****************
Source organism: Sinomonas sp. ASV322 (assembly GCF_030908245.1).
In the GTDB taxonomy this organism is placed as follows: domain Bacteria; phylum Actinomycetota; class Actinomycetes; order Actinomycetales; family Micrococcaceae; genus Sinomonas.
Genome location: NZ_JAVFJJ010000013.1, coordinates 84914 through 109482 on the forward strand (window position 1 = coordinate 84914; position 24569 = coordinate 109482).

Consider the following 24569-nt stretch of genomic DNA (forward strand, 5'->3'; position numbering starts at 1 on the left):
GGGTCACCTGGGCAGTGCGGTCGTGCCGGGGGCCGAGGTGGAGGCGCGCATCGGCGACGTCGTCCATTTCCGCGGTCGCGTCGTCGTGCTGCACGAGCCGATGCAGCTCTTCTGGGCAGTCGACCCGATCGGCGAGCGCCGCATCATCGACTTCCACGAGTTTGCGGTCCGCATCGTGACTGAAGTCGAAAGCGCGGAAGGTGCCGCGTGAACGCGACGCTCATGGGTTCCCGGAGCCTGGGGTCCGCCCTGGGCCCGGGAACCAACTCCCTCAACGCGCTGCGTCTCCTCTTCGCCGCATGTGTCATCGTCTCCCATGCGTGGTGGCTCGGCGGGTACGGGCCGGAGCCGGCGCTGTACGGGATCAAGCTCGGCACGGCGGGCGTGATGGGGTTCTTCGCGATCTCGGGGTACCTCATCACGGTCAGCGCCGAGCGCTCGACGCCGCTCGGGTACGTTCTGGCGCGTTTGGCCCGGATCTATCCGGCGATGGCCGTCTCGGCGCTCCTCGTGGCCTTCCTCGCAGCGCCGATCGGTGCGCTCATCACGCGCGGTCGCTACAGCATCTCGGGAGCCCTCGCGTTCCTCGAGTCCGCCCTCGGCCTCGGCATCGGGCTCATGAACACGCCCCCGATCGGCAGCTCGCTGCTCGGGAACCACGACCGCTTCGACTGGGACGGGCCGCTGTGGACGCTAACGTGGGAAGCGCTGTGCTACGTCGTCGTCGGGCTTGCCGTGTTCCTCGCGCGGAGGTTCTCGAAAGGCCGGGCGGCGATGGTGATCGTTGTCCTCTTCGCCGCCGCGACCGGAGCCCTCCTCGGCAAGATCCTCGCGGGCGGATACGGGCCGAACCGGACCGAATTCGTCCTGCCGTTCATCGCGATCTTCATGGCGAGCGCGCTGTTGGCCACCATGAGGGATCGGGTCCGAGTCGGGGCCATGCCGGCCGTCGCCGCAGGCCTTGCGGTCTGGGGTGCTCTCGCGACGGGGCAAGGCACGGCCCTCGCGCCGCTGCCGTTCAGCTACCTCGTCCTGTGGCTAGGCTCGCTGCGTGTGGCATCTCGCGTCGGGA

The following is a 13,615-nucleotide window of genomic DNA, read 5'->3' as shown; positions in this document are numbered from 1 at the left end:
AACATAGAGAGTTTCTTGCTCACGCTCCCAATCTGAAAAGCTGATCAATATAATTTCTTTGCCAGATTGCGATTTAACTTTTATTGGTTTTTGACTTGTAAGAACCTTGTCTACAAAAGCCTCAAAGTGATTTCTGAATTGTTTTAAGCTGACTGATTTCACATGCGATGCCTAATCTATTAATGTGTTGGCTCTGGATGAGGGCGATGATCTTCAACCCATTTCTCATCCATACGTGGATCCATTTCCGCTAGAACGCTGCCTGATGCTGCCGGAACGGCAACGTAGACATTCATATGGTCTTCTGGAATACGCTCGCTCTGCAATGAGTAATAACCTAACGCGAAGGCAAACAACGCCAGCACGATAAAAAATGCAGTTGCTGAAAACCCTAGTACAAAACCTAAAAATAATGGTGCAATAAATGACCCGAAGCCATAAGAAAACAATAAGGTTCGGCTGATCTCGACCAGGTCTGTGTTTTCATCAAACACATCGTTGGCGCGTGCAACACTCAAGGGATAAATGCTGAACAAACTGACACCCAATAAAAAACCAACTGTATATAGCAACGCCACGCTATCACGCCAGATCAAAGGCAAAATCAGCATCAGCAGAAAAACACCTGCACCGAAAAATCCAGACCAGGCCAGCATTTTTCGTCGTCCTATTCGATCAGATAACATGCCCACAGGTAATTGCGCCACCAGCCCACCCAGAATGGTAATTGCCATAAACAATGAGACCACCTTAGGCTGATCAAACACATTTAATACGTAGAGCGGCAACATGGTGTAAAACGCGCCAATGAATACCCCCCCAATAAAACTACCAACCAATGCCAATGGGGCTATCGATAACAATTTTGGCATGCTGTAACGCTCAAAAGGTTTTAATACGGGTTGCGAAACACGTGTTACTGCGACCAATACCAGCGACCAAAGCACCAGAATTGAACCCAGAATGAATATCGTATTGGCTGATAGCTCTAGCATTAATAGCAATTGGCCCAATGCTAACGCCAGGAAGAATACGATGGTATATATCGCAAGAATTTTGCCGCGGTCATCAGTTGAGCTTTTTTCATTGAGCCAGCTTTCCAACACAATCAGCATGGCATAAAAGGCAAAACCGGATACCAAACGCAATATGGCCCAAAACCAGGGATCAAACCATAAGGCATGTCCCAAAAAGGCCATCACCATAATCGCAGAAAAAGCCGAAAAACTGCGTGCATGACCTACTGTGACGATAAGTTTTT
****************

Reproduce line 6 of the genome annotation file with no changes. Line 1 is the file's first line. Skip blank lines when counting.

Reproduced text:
The following is a 13,615-nucleotide window of genomic DNA, read 5'->3' as shown; positions in this document are numbered from 1 at the left end: